Manuscripts/Mixed Material Interview with William Primosch
PRIMOSCH: It's not only the leaders, but it's also the troops. At some point, they don't believe that the orders will be carried out and at that point the game is over.
Q: In '81, whither?
PRIMOSCH: In '81, I had a transition to the mid-level economics course and from there out to Thailand in January of '82. This mid-level course was for people who had been in five or six years.
Q: How did you find the course?
PRIMOSCH: I thought it was pretty good. We had more economic training, and the program was better focused there. There was public speaking training and leadership training. Overall, it was pretty good. Others felt differently about it, but I drew upon some of the training later on, so I thought it was useful.
Q: You were in Thailand from '82 to when?
PRIMOSCH: 1982 to mid 1985
Q: What was your job when you went out there in '82?
PRIMOSCH: I had a rather unique position within the embassy. There is a UN regional economic commission located in Bangkok called the Economic and Social Commission for Asia and the Pacific (ESCAP). It is a regional UN center whose purpose is to promote economic and social development mainly in the developing countries. Following World War II, the United States along with Britain, France, and Japan were the founding members. Half to three quarters of the time was to attend meetings at the UN body there and to meet with officials and try to get U.S. agencies involved in some of their activities. I did have some contact on internal Thai issues. I picked up a number of different portfoliothings like minerals and some of the oil industry development, which were important for Thailand's economy at the time. But I spent much of my time involved in the UN activities.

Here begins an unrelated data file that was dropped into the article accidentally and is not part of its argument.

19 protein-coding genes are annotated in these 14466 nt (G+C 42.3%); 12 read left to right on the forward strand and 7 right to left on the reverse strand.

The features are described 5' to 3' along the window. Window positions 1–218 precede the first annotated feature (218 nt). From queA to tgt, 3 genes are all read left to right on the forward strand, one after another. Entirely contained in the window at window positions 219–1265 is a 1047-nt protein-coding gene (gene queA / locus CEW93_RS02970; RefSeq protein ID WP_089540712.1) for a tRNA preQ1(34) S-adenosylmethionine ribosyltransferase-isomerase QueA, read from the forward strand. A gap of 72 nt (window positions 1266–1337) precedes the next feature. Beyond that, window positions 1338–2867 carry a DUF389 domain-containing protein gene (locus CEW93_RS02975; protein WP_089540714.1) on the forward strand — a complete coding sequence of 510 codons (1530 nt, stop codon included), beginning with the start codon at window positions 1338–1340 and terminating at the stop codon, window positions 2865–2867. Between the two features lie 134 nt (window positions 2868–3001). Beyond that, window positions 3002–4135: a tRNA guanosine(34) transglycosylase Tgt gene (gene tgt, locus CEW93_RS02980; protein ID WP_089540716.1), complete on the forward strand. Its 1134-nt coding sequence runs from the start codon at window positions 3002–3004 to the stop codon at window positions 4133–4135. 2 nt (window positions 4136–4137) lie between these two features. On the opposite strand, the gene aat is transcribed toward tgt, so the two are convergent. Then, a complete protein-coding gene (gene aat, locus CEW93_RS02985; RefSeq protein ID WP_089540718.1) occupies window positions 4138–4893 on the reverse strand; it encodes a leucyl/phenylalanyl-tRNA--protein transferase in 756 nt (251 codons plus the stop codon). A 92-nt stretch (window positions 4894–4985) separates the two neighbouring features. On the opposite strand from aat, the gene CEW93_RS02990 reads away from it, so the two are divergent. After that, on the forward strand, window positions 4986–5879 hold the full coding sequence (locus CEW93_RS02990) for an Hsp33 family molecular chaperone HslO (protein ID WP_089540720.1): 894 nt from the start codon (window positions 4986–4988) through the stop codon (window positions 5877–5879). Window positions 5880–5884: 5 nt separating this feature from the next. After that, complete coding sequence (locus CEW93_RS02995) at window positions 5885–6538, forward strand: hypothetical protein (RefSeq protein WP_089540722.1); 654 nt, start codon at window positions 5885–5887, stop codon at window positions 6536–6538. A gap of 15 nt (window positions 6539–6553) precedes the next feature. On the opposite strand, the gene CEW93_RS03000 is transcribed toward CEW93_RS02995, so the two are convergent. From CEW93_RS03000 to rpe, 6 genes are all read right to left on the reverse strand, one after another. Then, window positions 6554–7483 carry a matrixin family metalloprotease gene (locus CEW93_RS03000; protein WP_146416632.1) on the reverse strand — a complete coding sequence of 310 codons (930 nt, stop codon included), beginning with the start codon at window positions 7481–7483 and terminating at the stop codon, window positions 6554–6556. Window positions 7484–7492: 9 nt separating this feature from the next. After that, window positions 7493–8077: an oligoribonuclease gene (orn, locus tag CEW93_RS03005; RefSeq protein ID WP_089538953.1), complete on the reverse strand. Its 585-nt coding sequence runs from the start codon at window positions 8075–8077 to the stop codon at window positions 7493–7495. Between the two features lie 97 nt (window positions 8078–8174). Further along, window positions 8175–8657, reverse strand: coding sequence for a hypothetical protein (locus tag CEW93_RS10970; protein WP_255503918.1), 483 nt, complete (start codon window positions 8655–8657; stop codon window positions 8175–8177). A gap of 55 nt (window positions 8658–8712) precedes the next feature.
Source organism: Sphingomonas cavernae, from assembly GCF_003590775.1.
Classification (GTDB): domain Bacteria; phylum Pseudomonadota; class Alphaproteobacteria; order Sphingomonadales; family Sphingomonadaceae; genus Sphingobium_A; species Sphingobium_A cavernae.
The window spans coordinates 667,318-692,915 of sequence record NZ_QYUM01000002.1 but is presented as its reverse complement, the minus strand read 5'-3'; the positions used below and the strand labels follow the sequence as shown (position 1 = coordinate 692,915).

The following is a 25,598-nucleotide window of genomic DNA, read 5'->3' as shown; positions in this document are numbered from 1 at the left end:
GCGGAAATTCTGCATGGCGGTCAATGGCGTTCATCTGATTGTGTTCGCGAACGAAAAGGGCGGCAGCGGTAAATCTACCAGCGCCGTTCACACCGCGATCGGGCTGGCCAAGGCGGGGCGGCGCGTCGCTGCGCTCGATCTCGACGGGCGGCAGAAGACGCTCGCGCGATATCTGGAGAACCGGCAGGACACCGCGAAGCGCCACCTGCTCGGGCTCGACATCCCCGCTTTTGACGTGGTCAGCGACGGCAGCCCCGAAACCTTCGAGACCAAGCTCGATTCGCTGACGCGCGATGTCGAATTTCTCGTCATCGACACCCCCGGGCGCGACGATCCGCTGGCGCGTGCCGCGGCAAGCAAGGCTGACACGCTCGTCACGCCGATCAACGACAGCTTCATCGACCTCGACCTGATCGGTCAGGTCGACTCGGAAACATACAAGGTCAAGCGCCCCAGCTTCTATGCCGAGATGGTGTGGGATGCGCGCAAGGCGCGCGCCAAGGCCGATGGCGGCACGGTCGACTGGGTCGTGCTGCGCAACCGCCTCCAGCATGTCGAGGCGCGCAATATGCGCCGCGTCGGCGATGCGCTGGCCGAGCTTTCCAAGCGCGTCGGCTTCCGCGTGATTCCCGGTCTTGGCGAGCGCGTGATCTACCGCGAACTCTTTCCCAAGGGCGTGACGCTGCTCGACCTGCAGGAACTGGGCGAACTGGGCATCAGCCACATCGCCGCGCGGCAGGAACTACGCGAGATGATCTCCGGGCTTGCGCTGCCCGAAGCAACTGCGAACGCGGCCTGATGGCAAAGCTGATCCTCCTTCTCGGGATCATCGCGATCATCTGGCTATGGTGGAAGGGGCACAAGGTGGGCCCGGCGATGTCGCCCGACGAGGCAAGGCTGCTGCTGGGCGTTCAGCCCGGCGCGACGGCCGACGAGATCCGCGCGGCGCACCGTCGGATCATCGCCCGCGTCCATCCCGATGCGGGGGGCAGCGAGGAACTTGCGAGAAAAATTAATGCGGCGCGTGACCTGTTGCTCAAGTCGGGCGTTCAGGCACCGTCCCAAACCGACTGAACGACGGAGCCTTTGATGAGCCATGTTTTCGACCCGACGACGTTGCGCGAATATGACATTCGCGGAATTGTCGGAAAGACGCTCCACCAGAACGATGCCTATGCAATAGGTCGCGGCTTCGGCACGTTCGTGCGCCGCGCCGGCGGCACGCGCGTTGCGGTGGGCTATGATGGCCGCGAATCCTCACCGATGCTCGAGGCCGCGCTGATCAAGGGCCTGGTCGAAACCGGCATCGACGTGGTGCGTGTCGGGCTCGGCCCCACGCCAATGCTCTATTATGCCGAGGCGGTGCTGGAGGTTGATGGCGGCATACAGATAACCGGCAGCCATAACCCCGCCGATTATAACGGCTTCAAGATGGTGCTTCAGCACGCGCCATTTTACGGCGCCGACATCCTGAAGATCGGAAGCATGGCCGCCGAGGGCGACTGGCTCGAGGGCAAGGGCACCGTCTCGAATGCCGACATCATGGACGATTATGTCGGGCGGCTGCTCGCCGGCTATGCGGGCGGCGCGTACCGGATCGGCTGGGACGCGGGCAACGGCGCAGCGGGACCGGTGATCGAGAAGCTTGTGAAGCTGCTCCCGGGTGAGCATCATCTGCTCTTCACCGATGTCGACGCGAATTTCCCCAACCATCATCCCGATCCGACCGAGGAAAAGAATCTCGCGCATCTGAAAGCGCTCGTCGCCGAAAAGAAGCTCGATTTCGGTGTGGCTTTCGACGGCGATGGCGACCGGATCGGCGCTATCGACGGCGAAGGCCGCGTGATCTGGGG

Q: With the UN activities, how did that mesh with ASEAN?